For sure it does. Let us look at some well known pro-fighters with TMA backgrounds that compete successfully in MMA: Georges St. Pierre - UFC welterweight champion (Kyokushin Karate), Lyoto Machida - UFC light heavyweight contender and former champion (Shotokan Karate),
and Cung Le - Strikeforce middleweight contender and former champion (San Shou Kung-fu).
MMA as we know it today is in fact a style in and of itself. It consists of stand-up striking (boxing and various forms of kickboxing), grappling (wrestling, judo, shuai jiao, etc), and ground submissions (BJJ, sambo, etc).
Of course each of the mentioned fighters are well versed in all the aspects of MMA but also that they have a solid base in their respective TMA, they can utilize their styles and techniques to bring something “different” to the fight game and capitalize on it.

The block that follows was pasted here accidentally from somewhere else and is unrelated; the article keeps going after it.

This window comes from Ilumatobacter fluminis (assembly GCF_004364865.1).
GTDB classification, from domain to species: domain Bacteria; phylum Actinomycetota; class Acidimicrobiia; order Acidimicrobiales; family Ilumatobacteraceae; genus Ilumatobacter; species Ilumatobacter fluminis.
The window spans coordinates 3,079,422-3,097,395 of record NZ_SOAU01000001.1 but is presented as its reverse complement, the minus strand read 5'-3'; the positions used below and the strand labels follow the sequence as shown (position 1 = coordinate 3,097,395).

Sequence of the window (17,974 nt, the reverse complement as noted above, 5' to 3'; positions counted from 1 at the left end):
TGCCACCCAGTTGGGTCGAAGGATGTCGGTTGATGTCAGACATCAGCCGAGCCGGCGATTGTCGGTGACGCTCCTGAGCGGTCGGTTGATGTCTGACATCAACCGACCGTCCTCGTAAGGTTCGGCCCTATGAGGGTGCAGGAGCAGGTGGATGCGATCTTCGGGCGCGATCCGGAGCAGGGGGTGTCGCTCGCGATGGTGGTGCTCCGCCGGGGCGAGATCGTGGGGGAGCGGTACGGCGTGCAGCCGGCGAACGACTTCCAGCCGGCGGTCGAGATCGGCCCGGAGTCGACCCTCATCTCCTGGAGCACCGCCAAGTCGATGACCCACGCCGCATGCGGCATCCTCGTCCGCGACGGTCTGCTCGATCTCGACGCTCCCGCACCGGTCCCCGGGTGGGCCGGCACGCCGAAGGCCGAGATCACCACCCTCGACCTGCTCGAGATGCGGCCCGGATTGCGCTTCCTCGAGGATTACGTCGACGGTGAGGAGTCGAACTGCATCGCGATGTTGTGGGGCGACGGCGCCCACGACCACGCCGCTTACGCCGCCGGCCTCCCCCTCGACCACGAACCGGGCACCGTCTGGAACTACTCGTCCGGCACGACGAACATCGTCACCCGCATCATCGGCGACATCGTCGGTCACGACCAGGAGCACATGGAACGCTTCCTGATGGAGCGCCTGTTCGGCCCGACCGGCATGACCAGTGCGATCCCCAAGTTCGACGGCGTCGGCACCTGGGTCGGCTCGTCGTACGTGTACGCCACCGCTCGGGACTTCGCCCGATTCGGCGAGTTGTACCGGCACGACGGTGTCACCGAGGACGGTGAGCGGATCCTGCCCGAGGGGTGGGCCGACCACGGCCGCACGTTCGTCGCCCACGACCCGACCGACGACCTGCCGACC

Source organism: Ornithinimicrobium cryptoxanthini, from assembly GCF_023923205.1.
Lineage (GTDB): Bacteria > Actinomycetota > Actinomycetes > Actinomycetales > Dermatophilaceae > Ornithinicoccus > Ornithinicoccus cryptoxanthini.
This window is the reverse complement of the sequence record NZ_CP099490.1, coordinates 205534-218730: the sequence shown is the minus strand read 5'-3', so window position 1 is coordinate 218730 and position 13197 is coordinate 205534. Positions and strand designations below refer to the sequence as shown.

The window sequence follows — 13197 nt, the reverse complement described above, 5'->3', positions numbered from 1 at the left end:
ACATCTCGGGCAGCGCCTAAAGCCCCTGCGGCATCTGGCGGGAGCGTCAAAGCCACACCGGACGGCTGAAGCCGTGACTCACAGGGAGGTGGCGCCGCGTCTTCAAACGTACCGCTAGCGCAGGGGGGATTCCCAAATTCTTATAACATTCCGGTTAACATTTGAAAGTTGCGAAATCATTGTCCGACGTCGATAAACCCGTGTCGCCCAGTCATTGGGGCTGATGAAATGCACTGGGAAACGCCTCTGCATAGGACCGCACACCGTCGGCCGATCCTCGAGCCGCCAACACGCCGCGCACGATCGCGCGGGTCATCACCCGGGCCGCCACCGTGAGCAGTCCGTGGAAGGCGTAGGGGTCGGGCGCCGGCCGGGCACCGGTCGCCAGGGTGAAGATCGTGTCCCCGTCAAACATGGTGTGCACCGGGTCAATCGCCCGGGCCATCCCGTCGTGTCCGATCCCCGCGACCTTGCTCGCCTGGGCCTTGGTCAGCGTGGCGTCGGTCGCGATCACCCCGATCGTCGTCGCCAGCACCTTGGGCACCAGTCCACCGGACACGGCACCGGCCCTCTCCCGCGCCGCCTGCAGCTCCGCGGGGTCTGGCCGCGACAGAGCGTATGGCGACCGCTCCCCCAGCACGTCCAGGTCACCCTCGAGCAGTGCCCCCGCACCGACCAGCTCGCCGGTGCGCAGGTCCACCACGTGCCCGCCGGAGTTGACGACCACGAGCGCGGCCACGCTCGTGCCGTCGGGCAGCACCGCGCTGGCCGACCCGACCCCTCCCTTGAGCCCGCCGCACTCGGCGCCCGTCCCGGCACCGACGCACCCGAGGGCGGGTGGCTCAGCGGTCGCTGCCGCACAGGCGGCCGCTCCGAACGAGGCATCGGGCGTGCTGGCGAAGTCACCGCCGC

So what does this mean? Simply put, learning other arts/styles does not dilute or taint YOUR art. In fact it goes to enhance it as you become familiar with the opponents arsenal while formulating how to effectively employ your skills.
At the end of the day be open minded, learn new things, think outside the box, and in turn you will grow and adapt as a martial artist. Just like all life must – evolve.